So is this "purse" in the UK use of the word (small receptacle for money, credit cards) or the US use of the word (a smallish bag ie, what I, in my small neck of the woods, would call a handbag)? The comments indicate it's the small receptacle for money/credit cards but an earlier picture was of a handbag.
Where I come from a "purse" is a handbag, where one might keep cosmetics, perhaps a small calendar, a handkerchief, maybe a shopping list, one's keys to house and car, etc, and certainly a billfold for cash, credit cards, perhaps family pictures, and driver's license; maybe also library card, blood donor's card, car insurance card...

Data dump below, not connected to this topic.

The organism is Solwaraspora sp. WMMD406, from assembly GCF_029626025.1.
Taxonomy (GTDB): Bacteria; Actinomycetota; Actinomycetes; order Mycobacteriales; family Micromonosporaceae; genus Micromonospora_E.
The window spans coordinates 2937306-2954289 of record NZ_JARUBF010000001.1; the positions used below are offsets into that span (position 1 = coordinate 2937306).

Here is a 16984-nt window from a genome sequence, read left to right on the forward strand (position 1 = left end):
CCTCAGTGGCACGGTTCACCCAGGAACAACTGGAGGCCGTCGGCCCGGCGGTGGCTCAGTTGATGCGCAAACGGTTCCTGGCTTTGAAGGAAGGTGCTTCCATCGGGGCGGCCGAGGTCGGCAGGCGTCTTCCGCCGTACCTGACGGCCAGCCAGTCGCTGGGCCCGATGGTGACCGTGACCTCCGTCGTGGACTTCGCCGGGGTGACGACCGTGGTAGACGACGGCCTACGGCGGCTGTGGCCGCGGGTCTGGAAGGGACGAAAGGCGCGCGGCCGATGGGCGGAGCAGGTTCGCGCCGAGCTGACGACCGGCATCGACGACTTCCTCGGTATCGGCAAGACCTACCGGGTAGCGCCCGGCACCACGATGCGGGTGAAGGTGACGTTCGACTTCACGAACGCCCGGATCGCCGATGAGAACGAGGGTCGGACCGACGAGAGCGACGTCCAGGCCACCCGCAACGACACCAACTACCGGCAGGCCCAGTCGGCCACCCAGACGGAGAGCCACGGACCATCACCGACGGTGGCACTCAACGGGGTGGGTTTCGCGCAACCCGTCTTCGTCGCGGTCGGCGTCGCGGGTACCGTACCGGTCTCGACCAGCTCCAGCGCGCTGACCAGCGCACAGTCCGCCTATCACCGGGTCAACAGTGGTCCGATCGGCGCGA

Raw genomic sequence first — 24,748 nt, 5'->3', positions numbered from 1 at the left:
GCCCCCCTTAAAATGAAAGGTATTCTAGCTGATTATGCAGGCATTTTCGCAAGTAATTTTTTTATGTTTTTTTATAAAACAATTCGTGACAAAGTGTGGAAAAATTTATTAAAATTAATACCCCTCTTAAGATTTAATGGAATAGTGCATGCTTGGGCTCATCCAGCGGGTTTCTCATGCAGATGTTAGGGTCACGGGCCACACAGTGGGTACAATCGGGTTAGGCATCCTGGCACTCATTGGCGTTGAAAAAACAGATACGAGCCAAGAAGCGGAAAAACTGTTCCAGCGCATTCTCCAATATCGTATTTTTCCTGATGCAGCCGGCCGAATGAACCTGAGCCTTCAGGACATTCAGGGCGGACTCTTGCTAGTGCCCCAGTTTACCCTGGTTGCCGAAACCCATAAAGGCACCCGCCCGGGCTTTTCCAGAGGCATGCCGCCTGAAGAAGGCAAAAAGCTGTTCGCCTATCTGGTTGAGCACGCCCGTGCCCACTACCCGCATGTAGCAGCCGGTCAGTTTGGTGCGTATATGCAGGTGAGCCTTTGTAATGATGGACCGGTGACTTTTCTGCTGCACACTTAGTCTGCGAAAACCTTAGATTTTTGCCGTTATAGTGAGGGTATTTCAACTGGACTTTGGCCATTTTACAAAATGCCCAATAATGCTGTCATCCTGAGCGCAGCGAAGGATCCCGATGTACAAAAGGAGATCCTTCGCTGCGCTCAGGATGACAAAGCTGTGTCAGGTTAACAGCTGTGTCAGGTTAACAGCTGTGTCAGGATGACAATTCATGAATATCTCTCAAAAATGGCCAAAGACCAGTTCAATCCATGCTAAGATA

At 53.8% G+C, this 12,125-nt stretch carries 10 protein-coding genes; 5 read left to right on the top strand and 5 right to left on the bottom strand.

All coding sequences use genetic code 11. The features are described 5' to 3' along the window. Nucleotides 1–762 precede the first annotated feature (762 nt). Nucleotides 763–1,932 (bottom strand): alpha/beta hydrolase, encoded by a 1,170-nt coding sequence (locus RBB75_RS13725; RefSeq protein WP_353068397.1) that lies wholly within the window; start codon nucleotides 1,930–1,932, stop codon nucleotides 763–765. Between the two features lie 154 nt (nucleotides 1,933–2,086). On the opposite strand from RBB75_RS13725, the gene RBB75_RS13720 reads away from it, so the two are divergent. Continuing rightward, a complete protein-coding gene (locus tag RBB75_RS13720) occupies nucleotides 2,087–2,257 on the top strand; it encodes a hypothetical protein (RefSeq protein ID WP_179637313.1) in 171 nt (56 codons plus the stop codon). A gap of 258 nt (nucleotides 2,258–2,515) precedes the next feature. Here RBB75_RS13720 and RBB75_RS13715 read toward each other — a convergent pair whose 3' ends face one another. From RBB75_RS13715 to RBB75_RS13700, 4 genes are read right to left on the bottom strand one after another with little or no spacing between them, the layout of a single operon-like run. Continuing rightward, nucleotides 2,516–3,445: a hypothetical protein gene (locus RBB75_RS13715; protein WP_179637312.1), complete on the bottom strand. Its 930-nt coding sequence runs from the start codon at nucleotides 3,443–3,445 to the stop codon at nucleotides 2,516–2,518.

I am Polish and in school I learned, that "I don't have" = "I have not". But in the system " I have not" is uncorrect...
That's not really how it works. You can't say:
I have not my passport.
It is incorrect. When working with helping verbs, they are used in a similar way, but they aren't interchangeable.
I have not worked.
I did not work.
You don't use the same form of the verb with did and have.
I understand. If verb "have" means "to own" I don't use form "I have not something", but only "I don't have something". I can use "I have not" only in some of past tenses as modal verb.